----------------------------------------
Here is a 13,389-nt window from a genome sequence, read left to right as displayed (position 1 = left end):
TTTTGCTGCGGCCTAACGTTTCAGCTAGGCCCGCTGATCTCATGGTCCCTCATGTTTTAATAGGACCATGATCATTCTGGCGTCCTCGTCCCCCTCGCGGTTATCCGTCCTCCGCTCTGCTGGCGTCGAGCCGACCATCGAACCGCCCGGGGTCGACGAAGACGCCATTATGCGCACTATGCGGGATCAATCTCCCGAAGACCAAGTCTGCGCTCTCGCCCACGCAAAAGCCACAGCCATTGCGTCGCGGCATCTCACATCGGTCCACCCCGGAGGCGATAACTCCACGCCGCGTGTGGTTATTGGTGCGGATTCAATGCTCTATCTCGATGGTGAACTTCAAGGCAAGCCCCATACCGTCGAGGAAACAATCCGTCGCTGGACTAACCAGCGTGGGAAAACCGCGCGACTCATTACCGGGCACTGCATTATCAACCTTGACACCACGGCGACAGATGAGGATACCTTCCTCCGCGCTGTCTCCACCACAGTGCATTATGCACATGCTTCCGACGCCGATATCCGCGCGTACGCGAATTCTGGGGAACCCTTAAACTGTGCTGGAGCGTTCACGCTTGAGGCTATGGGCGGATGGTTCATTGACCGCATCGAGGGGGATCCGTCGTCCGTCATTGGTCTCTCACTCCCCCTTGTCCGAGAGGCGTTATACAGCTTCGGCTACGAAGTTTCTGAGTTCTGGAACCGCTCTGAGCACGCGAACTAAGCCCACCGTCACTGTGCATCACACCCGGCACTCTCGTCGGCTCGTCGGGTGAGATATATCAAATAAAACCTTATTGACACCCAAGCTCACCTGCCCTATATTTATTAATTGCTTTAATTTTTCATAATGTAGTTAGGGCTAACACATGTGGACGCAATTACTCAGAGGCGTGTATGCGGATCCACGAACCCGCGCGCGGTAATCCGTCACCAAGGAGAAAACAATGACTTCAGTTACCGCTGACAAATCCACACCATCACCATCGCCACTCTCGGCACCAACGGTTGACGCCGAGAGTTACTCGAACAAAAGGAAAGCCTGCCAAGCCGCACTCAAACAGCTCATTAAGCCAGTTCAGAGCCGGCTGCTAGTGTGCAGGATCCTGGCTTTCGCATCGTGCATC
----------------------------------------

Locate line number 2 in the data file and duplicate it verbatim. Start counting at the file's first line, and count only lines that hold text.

TTTTGCTGCGGCCTAACGTTTCAGCTAGGCCCGCTGATCTCATGGTCCCTCATGTTTTAATAGGACCATGATCATTCTGGCGTCCTCGTCCCCCTCGCGGTTATCCGTCCTCCGCTCTGCTGGCGTCGAGCCGACCATCGAACCGCCCGGGGTCGACGAAGACGCCATTATGCGCACTATGCGGGATCAATCTCCCGAAGACCAAGTCTGCGCTCTCGCCCACGCAAAAGCCACAGCCATTGCGTCGCGGCATCTCACATCGGTCCACCCCGGAGGCGATAACTCCACGCCGCGTGTGGTTATTGGTGCGGATTCAATGCTCTATCTCGATGGTGAACTTCAAGGCAAGCCCCATACCGTCGAGGAAACAATCCGTCGCTGGACTAACCAGCGTGGGAAAACCGCGCGACTCATTACCGGGCACTGCATTATCAACCTTGACACCACGGCGACAGATGAGGATACCTTCCTCCGCGCTGTCTCCACCACAGTGCATTATGCACATGCTTCCGACGCCGATATCCGCGCGTACGCGAATTCTGGGGAACCCTTAAACTGTGCTGGAGCGTTCACGCTTGAGGCTATGGGCGGATGGTTCATTGACCGCATCGAGGGGGATCCGTCGTCCGTCATTGGTCTCTCACTCCCCCTTGTCCGAGAGGCGTTATACAGCTTCGGCTACGAAGTTTCTGAGTTCTGGAACCGCTCTGAGCACGCGAACTAAGCCCACCGTCACTGTGCATCACACCCGGCACTCTCGTCGGCTCGTCGGGTGAGATATATCAAATAAAACCTTATTGACACCCAAGCTCACCTGCCCTATATTTATTAATTGCTTTAATTTTTCATAATGTAGTTAGGGCTAACACATGTGGACGCAATTACTCAGAGGCGTGTATGCGGATCCACGAACCCGCGCGCGGTAATCCGTCACCAAGGAGAAAACAATGACTTCAGTTACCGCTGACAAATCCACACCATCACCATCGCCACTCTCGGCACCAACGGTTGACGCCGAGAGTTACTCGAACAAAAGGAAAGCCTGCCAAGCCGCACTCAAACAGCTCATTAAGCCAGTTCAGAGCCGGCTGCTAGTGTGCAGGATCCTGGCTTTCGCATCGTGCATC